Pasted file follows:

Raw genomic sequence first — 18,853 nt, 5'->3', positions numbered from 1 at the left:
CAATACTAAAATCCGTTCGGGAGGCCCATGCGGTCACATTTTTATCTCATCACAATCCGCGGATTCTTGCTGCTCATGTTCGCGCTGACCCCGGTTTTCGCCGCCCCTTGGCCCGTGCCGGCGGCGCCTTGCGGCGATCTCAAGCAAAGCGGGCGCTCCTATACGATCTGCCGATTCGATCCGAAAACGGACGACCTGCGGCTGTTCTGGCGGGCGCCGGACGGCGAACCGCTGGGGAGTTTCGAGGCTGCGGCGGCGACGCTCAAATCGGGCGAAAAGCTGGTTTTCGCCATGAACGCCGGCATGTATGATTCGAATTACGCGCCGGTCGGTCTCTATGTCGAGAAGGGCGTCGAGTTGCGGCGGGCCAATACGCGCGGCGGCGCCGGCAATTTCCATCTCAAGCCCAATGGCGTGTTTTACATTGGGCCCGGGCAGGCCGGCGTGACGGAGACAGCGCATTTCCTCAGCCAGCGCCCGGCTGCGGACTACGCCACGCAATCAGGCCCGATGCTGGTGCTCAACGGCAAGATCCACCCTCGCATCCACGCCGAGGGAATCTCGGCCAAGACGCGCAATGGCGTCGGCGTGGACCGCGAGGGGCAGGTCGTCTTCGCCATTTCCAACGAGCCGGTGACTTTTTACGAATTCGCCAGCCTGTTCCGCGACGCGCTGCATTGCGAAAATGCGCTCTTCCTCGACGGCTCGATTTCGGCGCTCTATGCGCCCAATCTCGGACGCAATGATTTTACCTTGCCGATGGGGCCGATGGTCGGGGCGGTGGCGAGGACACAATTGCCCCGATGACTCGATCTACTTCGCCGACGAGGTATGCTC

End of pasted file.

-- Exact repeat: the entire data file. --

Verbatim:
Raw genomic sequence first — 18,853 nt, 5'->3', positions numbered from 1 at the left:
CAATACTAAAATCCGTTCGGGAGGCCCATGCGGTCACATTTTTATCTCATCACAATCCGCGGATTCTTGCTGCTCATGTTCGCGCTGACCCCGGTTTTCGCCGCCCCTTGGCCCGTGCCGGCGGCGCCTTGCGGCGATCTCAAGCAAAGCGGGCGCTCCTATACGATCTGCCGATTCGATCCGAAAACGGACGACCTGCGGCTGTTCTGGCGGGCGCCGGACGGCGAACCGCTGGGGAGTTTCGAGGCTGCGGCGGCGACGCTCAAATCGGGCGAAAAGCTGGTTTTCGCCATGAACGCCGGCATGTATGATTCGAATTACGCGCCGGTCGGTCTCTATGTCGAGAAGGGCGTCGAGTTGCGGCGGGCCAATACGCGCGGCGGCGCCGGCAATTTCCATCTCAAGCCCAATGGCGTGTTTTACATTGGGCCCGGGCAGGCCGGCGTGACGGAGACAGCGCATTTCCTCAGCCAGCGCCCGGCTGCGGACTACGCCACGCAATCAGGCCCGATGCTGGTGCTCAACGGCAAGATCCACCCTCGCATCCACGCCGAGGGAATCTCGGCCAAGACGCGCAATGGCGTCGGCGTGGACCGCGAGGGGCAGGTCGTCTTCGCCATTTCCAACGAGCCGGTGACTTTTTACGAATTCGCCAGCCTGTTCCGCGACGCGCTGCATTGCGAAAATGCGCTCTTCCTCGACGGCTCGATTTCGGCGCTCTATGCGCCCAATCTCGGACGCAATGATTTTACCTTGCCGATGGGGCCGATGGTCGGGGCGGTGGCGAGGACACAATTGCCCCGATGACTCGATCTACTTCGCCGACGAGGTATGCTC